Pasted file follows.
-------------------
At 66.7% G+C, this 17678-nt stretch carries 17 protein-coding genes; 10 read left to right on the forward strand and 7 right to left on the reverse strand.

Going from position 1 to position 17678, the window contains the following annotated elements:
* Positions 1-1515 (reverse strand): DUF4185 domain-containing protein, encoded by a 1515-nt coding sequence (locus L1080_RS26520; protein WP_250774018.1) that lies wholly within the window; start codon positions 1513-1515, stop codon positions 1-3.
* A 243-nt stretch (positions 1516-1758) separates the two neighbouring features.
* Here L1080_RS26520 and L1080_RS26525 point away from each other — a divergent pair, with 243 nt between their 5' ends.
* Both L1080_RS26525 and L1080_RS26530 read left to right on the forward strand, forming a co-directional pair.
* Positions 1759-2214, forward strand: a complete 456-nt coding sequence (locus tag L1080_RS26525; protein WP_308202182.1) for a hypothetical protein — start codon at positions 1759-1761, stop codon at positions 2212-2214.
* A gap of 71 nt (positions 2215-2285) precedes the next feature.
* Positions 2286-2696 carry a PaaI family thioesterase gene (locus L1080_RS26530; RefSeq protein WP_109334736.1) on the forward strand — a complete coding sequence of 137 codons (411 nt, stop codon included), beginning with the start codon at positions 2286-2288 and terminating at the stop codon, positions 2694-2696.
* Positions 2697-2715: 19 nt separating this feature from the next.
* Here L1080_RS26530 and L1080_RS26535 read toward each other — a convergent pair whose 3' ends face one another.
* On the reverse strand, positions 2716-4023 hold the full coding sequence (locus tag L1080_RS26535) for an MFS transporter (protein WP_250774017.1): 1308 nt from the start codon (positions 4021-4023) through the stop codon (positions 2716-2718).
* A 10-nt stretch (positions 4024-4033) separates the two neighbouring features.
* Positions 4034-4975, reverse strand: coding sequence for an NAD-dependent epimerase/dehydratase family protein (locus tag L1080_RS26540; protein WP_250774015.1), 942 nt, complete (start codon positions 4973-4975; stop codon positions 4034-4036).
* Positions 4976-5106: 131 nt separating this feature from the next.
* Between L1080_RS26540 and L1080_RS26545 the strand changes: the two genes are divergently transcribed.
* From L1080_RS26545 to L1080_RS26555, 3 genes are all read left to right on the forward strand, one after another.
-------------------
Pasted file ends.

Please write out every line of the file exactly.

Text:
At 66.7% G+C, this 17678-nt stretch carries 17 protein-coding genes; 10 read left to right on the forward strand and 7 right to left on the reverse strand.

Going from position 1 to position 17678, the window contains the following annotated elements:
* Positions 1-1515 (reverse strand): DUF4185 domain-containing protein, encoded by a 1515-nt coding sequence (locus L1080_RS26520; protein WP_250774018.1) that lies wholly within the window; start codon positions 1513-1515, stop codon positions 1-3.
* A 243-nt stretch (positions 1516-1758) separates the two neighbouring features.
* Here L1080_RS26520 and L1080_RS26525 point away from each other — a divergent pair, with 243 nt between their 5' ends.
* Both L1080_RS26525 and L1080_RS26530 read left to right on the forward strand, forming a co-directional pair.
* Positions 1759-2214, forward strand: a complete 456-nt coding sequence (locus tag L1080_RS26525; protein WP_308202182.1) for a hypothetical protein — start codon at positions 1759-1761, stop codon at positions 2212-2214.
* A gap of 71 nt (positions 2215-2285) precedes the next feature.
* Positions 2286-2696 carry a PaaI family thioesterase gene (locus L1080_RS26530; RefSeq protein WP_109334736.1) on the forward strand — a complete coding sequence of 137 codons (411 nt, stop codon included), beginning with the start codon at positions 2286-2288 and terminating at the stop codon, positions 2694-2696.
* Positions 2697-2715: 19 nt separating this feature from the next.
* Here L1080_RS26530 and L1080_RS26535 read toward each other — a convergent pair whose 3' ends face one another.
* On the reverse strand, positions 2716-4023 hold the full coding sequence (locus tag L1080_RS26535) for an MFS transporter (protein WP_250774017.1): 1308 nt from the start codon (positions 4021-4023) through the stop codon (positions 2716-2718).
* A 10-nt stretch (positions 4024-4033) separates the two neighbouring features.
* Positions 4034-4975, reverse strand: coding sequence for an NAD-dependent epimerase/dehydratase family protein (locus tag L1080_RS26540; protein WP_250774015.1), 942 nt, complete (start codon positions 4973-4975; stop codon positions 4034-4036).
* Positions 4976-5106: 131 nt separating this feature from the next.
* Between L1080_RS26540 and L1080_RS26545 the strand changes: the two genes are divergently transcribed.
* From L1080_RS26545 to L1080_RS26555, 3 genes are all read left to right on the forward strand, one after another.